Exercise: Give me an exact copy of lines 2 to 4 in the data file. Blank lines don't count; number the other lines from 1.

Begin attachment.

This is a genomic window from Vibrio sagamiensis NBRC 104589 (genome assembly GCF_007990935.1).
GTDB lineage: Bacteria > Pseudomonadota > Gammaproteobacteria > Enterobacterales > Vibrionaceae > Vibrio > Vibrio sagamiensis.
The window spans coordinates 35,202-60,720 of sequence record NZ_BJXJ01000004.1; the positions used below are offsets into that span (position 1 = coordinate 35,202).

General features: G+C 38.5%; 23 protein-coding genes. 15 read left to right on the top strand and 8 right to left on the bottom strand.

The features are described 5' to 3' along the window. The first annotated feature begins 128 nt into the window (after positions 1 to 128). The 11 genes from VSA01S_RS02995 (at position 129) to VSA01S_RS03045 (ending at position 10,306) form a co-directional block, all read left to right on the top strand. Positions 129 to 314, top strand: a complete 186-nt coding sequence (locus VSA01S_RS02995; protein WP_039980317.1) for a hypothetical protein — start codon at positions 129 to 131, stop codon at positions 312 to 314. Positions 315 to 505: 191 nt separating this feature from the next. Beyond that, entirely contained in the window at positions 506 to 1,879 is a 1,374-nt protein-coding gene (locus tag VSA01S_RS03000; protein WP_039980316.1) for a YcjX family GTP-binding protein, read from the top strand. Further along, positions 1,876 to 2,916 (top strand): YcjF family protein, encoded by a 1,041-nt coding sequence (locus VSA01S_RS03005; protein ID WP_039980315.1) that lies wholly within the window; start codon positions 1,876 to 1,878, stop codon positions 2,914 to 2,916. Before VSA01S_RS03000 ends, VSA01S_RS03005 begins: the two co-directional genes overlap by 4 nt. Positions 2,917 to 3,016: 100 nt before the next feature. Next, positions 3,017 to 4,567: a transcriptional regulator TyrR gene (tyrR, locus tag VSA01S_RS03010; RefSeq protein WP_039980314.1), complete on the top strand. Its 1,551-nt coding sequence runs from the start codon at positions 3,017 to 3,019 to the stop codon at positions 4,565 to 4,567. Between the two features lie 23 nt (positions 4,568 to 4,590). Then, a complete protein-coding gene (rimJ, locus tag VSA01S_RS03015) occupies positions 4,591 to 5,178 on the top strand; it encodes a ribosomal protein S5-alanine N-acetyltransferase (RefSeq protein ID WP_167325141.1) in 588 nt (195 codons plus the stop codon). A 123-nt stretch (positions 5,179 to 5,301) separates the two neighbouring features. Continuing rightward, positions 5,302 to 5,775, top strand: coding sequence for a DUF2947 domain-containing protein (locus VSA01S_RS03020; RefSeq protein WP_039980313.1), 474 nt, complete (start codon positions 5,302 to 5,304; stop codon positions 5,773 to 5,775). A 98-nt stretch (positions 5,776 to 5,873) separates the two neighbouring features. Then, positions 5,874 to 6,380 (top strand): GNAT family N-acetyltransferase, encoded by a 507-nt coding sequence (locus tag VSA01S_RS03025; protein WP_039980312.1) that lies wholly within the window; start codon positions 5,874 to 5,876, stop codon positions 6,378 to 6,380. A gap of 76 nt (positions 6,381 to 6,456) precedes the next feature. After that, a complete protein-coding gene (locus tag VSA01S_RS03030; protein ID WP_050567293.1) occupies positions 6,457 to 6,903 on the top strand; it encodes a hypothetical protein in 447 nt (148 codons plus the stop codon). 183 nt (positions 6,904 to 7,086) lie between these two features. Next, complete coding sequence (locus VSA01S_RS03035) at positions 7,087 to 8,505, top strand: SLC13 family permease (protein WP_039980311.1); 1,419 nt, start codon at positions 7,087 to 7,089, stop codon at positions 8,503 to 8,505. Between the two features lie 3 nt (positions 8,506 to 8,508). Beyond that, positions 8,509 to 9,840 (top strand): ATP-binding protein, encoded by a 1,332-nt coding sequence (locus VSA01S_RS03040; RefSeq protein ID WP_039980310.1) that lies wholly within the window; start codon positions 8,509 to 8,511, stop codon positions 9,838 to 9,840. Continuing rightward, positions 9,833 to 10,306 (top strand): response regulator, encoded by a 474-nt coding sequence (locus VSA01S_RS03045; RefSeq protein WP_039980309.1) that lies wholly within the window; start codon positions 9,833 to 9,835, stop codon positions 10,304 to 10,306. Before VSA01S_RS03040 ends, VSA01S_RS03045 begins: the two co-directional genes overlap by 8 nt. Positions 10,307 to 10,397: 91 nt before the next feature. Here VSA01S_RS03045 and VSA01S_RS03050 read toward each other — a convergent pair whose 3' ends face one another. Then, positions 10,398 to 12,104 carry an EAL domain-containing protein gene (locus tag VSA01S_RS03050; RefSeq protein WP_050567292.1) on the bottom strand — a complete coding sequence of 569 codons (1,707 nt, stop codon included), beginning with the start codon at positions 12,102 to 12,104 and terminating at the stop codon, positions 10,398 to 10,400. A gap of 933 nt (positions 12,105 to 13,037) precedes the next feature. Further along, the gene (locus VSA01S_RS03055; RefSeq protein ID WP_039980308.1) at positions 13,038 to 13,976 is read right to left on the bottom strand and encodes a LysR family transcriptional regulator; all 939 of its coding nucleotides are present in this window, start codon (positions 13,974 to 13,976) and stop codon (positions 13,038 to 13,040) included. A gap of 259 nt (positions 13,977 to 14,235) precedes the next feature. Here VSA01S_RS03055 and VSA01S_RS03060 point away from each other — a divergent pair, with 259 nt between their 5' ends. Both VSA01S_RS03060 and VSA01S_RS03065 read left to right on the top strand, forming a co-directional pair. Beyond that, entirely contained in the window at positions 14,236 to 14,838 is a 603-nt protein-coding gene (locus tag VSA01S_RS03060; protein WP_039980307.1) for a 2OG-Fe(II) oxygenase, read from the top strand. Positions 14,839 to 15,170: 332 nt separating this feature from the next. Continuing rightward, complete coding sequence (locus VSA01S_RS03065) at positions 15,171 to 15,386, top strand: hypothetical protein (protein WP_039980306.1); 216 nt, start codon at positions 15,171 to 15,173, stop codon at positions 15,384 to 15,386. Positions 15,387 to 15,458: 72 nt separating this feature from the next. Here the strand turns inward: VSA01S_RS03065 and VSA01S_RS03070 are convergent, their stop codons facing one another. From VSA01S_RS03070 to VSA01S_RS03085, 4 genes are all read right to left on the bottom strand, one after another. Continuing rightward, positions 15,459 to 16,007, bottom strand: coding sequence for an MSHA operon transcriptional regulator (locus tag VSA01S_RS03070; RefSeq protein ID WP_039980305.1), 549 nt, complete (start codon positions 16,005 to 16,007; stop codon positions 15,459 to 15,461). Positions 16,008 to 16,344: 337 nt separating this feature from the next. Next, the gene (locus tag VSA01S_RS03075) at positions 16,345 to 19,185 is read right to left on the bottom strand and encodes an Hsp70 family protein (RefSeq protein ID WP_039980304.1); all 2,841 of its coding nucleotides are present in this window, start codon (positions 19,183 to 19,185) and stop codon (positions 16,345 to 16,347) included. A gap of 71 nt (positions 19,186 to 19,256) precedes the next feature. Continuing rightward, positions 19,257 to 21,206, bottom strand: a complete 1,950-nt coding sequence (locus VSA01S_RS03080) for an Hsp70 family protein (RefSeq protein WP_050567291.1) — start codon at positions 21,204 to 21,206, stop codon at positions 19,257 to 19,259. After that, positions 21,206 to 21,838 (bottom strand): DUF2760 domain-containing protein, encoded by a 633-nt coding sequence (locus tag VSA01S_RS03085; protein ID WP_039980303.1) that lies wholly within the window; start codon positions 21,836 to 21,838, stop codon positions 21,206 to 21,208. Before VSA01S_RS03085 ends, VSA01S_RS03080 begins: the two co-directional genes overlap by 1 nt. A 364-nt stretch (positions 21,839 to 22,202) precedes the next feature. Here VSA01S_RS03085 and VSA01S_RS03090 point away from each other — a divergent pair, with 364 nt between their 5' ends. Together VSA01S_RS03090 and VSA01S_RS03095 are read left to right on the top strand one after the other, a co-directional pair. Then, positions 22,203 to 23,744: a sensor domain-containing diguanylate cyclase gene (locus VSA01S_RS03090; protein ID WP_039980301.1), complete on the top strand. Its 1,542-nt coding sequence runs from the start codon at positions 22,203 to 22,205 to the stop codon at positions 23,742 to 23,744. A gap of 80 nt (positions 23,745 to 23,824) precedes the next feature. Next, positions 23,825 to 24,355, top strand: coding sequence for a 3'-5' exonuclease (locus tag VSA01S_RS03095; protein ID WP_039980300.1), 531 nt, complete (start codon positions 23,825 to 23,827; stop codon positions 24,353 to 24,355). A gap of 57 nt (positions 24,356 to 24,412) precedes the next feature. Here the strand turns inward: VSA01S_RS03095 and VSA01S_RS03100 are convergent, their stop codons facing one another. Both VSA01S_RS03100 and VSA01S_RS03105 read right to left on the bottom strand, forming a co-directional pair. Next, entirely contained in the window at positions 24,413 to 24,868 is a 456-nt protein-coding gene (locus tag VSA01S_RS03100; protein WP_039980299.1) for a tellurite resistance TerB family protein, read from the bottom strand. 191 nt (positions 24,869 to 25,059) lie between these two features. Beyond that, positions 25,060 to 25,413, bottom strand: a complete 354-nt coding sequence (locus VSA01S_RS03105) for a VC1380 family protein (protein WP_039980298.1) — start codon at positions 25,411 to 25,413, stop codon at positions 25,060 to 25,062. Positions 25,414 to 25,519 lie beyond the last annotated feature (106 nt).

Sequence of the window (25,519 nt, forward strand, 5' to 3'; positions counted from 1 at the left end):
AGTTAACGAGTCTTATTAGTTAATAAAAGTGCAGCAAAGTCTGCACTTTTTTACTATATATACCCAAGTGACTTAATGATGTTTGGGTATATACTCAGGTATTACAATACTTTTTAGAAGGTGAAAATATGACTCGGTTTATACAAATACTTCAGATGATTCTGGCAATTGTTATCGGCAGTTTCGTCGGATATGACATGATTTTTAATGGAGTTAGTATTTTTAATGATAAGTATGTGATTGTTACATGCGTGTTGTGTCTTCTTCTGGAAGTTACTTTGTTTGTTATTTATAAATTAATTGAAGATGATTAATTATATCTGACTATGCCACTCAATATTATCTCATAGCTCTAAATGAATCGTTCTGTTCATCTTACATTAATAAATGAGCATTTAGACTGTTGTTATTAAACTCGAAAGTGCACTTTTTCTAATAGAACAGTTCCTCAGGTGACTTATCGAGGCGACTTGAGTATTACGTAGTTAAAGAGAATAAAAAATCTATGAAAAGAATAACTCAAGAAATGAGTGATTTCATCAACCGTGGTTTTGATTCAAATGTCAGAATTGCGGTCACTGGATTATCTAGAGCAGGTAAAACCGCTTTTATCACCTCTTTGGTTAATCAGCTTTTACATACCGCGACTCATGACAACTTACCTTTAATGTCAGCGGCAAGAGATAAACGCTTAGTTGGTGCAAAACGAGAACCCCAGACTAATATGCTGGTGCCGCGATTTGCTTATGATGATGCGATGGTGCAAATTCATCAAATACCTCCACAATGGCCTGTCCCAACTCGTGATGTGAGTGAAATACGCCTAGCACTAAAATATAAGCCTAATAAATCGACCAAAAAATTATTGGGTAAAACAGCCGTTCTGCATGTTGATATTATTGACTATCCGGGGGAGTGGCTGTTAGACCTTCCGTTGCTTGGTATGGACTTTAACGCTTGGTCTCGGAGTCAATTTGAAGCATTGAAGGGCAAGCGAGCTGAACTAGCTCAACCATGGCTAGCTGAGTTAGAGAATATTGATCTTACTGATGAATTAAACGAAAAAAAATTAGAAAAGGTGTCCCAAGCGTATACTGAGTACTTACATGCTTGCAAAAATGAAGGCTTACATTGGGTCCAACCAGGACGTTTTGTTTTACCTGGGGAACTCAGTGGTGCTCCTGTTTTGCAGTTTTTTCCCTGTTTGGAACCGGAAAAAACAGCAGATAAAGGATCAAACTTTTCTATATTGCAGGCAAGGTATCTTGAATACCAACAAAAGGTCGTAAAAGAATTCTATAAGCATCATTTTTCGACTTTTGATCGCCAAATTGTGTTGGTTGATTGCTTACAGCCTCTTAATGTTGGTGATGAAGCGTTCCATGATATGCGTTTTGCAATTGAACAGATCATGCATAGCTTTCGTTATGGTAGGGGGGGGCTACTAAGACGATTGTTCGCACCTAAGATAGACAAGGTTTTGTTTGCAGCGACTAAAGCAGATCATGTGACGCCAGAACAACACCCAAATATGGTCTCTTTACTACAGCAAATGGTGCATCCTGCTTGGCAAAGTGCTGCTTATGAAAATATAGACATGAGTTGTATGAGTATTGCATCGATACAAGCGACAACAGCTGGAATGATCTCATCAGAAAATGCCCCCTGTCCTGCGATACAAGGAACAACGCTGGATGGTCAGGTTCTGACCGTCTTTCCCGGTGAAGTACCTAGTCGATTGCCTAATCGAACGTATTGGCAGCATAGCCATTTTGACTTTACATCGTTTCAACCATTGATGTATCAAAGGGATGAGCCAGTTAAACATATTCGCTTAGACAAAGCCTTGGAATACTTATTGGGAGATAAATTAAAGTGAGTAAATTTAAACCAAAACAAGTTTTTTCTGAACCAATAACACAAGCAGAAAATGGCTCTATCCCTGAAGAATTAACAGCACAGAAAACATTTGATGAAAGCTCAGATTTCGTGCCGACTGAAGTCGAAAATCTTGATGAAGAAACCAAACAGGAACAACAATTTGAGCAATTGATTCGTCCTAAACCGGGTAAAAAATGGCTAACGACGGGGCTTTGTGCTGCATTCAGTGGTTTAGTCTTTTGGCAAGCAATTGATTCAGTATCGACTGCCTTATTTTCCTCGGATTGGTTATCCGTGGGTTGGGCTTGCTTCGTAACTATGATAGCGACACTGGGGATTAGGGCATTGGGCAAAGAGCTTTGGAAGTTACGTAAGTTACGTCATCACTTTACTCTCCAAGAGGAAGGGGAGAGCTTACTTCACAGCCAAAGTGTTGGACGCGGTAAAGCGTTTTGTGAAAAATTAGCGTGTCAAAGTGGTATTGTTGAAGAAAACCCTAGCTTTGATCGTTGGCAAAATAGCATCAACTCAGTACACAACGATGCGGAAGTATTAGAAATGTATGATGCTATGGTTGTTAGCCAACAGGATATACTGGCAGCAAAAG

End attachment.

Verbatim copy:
GTDB lineage: Bacteria > Pseudomonadota > Gammaproteobacteria > Enterobacterales > Vibrionaceae > Vibrio > Vibrio sagamiensis.
The window spans coordinates 35,202-60,720 of sequence record NZ_BJXJ01000004.1; the positions used below are offsets into that span (position 1 = coordinate 35,202).

General features: G+C 38.5%; 23 protein-coding genes. 15 read left to right on the top strand and 8 right to left on the bottom strand.